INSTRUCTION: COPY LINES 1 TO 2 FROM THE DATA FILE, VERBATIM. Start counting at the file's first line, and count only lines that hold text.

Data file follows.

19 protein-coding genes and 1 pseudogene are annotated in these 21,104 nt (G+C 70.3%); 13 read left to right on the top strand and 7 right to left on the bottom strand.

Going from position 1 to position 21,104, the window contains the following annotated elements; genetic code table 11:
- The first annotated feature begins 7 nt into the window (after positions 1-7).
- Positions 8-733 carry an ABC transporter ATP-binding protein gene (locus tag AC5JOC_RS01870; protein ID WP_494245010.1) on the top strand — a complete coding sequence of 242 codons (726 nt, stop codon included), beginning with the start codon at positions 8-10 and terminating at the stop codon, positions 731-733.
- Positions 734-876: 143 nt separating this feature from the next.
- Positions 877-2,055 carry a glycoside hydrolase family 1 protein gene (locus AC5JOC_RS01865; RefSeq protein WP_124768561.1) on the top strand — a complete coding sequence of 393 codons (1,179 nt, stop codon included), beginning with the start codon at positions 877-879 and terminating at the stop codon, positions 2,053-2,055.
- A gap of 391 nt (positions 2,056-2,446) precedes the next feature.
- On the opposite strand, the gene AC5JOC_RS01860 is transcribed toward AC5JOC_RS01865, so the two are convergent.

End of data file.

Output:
19 protein-coding genes and 1 pseudogene are annotated in these 21,104 nt (G+C 70.3%); 13 read left to right on the top strand and 7 right to left on the bottom strand.

Going from position 1 to position 21,104, the window contains the following annotated elements; genetic code table 11: